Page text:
Mary Blair was an American artist best known for the striking concept art that she produced for the Walt Disney Company. She contributed to the design of the "it's a small world" attraction in many ways.
Blair is credited with the color scheme for "it's a small world". Her unique, amazing sense of color can be found throughout the ride.
Mary Blair's use of color is characterized by a faux naive use of pure primaries 'straight from the tube'. These colors are often put in violent contrast to each other.
Sometimes she made a daring, surprising selection of hues: a mocha sky, salmon mountains,...
Her use of color is reminiscent of Josef Albers color theories about how colors affects spatial perception. Families of saturated reds, ranging from oranges through violet to cerise, can be found in 'hot' regions of the Small World.
Blair's witty, childlike and utterly charming style is clearly reflected in the theatrical sceneries. The buildings seem to be collages, made of colored paper that comes in a standard set of colors and shapes.
All angular cutouts are lopsided, domes and circles have egg-shaped profiles and arches are taller than they are wide and slightly unsteady on their stork-like legs.
Mary Blair's treatment of place makes one venue look a lot like all the others in the Small World, and reduces architecture to a kind of universal principle that changes only by degrees from Paris to Anaheim, and from Orlando to Hong Kong.
The "it's a small world" dolls, with their big heads and tiny features, came directly from a series of Hallmark note cards designed under the Walt Disney label by Mary Blair in the 1940's.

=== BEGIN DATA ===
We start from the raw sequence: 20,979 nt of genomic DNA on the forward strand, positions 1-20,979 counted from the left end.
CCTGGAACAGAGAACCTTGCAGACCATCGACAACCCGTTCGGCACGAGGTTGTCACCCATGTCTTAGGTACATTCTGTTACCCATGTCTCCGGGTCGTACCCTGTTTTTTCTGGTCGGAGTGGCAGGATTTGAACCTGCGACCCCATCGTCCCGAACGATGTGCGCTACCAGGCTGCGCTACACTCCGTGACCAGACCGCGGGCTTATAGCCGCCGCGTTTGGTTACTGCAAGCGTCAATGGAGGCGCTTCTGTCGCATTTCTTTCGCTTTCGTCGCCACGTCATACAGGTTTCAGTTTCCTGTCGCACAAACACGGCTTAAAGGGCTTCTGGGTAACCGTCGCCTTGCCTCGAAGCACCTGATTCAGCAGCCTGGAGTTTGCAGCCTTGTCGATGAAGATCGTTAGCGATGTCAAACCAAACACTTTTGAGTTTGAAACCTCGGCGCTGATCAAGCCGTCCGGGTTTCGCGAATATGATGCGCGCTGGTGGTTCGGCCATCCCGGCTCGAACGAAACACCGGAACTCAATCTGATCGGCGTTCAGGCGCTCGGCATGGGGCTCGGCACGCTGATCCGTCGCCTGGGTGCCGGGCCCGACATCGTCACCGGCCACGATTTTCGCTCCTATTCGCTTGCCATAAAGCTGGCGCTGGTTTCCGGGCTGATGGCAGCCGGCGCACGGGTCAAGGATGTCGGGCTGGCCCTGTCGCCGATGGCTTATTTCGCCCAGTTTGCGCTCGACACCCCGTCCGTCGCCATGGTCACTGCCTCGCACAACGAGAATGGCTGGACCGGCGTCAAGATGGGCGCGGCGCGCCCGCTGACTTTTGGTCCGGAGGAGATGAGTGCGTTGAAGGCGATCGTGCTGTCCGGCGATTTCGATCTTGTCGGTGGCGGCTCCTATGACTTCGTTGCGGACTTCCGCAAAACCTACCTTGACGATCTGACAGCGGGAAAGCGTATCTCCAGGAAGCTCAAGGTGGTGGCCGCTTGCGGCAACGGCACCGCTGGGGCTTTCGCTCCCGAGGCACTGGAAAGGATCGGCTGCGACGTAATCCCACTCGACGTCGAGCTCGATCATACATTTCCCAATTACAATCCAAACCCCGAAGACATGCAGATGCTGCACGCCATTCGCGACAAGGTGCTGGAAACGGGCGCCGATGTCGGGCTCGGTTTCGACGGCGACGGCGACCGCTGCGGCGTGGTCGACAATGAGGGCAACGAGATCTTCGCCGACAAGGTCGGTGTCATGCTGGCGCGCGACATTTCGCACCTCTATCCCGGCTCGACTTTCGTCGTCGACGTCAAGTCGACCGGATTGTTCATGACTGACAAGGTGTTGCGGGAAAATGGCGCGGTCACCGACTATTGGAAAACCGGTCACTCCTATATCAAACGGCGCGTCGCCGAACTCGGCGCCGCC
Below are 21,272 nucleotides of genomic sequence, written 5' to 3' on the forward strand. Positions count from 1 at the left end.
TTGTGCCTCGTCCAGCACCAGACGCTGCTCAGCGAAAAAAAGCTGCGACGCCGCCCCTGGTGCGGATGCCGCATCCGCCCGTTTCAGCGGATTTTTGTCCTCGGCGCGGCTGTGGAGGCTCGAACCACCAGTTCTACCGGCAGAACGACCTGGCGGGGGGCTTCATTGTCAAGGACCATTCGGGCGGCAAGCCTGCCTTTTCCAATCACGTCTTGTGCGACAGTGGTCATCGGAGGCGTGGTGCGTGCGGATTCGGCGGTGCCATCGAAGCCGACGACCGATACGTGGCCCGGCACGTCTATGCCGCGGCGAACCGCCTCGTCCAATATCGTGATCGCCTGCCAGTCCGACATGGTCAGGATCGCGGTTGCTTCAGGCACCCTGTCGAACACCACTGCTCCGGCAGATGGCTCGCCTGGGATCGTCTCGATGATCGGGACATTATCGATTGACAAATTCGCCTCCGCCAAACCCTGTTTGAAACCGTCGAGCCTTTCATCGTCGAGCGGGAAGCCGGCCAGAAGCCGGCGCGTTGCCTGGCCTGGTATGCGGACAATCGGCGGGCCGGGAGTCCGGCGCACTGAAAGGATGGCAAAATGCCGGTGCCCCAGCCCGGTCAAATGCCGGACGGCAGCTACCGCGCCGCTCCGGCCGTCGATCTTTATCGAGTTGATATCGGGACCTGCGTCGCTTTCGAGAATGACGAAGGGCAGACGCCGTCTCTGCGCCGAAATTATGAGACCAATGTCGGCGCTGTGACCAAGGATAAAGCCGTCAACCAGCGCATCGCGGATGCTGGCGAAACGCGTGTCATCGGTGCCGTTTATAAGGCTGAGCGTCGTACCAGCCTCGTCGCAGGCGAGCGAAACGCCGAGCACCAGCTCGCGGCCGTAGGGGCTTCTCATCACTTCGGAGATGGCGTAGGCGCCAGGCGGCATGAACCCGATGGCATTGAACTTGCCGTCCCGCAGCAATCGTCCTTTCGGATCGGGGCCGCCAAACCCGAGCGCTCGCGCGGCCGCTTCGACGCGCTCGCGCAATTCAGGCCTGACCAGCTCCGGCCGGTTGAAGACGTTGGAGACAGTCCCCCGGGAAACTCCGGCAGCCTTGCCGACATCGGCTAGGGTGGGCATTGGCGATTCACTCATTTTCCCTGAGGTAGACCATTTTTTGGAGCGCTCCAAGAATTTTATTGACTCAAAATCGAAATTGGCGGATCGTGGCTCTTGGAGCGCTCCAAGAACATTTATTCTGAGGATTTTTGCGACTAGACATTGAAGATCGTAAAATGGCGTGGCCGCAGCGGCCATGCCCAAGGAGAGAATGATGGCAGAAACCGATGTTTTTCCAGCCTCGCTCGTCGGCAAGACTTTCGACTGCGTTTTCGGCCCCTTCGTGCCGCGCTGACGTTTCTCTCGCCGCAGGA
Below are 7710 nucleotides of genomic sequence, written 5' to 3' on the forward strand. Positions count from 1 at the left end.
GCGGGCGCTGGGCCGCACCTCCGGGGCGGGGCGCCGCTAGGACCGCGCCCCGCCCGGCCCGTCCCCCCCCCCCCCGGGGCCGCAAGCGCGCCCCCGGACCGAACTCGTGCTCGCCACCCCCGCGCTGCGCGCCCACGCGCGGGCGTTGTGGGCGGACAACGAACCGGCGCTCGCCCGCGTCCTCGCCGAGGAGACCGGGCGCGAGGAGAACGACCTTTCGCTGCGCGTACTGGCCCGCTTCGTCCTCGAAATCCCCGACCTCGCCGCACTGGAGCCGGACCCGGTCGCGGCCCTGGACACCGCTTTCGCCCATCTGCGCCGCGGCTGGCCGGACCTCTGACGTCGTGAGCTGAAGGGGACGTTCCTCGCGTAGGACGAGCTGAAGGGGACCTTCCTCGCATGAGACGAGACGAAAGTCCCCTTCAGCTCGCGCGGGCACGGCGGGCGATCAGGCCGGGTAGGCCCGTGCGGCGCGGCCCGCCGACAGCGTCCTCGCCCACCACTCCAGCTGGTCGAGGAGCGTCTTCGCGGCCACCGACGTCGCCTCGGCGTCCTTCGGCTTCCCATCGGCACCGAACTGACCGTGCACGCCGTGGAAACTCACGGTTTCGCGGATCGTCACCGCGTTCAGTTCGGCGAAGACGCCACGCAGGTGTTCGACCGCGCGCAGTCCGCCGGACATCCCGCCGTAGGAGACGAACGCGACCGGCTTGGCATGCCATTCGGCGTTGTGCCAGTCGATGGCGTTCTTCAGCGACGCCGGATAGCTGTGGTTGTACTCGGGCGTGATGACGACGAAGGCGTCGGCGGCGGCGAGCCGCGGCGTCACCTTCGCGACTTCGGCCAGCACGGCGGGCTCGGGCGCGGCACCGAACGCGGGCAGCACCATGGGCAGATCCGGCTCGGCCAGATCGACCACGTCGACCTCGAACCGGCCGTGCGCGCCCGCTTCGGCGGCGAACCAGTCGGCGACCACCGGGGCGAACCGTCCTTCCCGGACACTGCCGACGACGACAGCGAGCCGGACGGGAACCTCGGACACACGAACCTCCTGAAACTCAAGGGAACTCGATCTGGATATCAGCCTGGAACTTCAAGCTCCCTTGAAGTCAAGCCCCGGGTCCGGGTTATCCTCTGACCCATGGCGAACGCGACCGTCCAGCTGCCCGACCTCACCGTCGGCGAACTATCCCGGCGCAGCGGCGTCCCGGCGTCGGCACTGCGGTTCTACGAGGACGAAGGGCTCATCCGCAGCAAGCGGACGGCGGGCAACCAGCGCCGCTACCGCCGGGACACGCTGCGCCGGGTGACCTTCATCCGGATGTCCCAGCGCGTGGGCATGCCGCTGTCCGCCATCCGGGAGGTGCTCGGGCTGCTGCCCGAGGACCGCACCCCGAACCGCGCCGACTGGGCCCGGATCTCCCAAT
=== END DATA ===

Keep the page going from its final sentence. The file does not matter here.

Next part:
One set used country themes tied to the release of the Disney movie 'So Dear to My Heart'. Another was based on places Blair visited during the Disney expedition that toured South America in 1941.
What the subjects had in common was intense, sometimes dissonant color, simple shapes, and children with the huge heads of infants.
Blair's design of the attraction's facade is a miscellaneous collection of rectangles fitted together like the segments of an abstract painting.
The shapes hint at temple fronts and minarets but act like a curtain, screening off a panorama of world architecture. This reinforces the theme: 'it's a small world after all'.
While it has been popular to think of "small world" as all Blair's creation, many other talented Disney artists contributed significantly to the ride. Marc Davis worked on sweetly funny details that enlivened the trip (like a trio of Dutch geese that quacked in time to the music or a five year old Cleopatra).
Walt Disney Imagineer Claude Coats laid out the path of the global river that carried the boats. Rolly Crump and Jack Ferges worked on the animated toys scattered throughout the scenery. The dolls were sculpted by Blaine Gibson and costumed by Alice Davis.
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